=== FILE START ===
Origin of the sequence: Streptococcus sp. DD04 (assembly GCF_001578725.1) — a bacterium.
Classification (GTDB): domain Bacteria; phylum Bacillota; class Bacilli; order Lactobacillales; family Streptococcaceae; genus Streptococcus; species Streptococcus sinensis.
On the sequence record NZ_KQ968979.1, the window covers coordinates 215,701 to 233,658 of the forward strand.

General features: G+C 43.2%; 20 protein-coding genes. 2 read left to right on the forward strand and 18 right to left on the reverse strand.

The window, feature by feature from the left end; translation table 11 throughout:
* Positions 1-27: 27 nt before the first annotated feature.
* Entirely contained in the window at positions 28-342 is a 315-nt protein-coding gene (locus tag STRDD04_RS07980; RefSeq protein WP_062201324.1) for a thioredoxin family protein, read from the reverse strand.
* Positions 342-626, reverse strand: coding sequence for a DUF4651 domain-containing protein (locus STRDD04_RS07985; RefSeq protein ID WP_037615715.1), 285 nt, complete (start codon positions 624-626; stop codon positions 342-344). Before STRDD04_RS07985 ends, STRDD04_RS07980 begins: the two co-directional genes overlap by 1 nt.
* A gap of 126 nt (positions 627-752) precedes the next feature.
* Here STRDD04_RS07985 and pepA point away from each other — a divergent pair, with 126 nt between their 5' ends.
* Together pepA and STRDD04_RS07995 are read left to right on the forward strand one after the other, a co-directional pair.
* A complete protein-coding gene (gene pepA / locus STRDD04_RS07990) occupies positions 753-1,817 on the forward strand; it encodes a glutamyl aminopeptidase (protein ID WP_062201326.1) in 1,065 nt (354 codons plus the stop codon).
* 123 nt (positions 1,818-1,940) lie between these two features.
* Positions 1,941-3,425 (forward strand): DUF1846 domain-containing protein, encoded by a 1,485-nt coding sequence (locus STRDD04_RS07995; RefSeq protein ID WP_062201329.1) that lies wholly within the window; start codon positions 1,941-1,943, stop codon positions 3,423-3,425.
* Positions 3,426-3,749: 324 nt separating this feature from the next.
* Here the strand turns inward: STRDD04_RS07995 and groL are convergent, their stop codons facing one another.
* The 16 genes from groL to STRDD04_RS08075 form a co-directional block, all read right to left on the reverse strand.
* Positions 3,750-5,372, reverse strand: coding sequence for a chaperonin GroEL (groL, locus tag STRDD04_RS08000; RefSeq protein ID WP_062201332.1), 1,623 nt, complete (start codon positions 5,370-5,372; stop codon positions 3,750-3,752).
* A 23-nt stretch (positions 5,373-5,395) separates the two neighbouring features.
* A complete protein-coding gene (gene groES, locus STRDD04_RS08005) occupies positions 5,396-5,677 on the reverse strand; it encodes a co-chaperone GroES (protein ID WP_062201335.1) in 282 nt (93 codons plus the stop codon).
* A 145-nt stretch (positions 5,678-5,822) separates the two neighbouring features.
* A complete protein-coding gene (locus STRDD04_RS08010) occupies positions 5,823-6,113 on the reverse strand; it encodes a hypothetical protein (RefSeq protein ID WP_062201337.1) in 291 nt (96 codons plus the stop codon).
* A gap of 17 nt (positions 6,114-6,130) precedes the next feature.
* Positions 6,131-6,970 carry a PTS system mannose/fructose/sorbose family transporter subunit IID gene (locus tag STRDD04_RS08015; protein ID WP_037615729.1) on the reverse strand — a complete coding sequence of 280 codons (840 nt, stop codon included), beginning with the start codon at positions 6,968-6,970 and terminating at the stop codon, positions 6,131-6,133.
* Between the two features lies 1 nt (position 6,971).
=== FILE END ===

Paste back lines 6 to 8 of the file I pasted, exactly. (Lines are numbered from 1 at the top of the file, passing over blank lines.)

* Positions 1-27: 27 nt before the first annotated feature.
* Entirely contained in the window at positions 28-342 is a 315-nt protein-coding gene (locus tag STRDD04_RS07980; RefSeq protein WP_062201324.1) for a thioredoxin family protein, read from the reverse strand.
* Positions 342-626, reverse strand: coding sequence for a DUF4651 domain-containing protein (locus STRDD04_RS07985; RefSeq protein ID WP_037615715.1), 285 nt, complete (start codon positions 624-626; stop codon positions 342-344). Before STRDD04_RS07985 ends, STRDD04_RS07980 begins: the two co-directional genes overlap by 1 nt.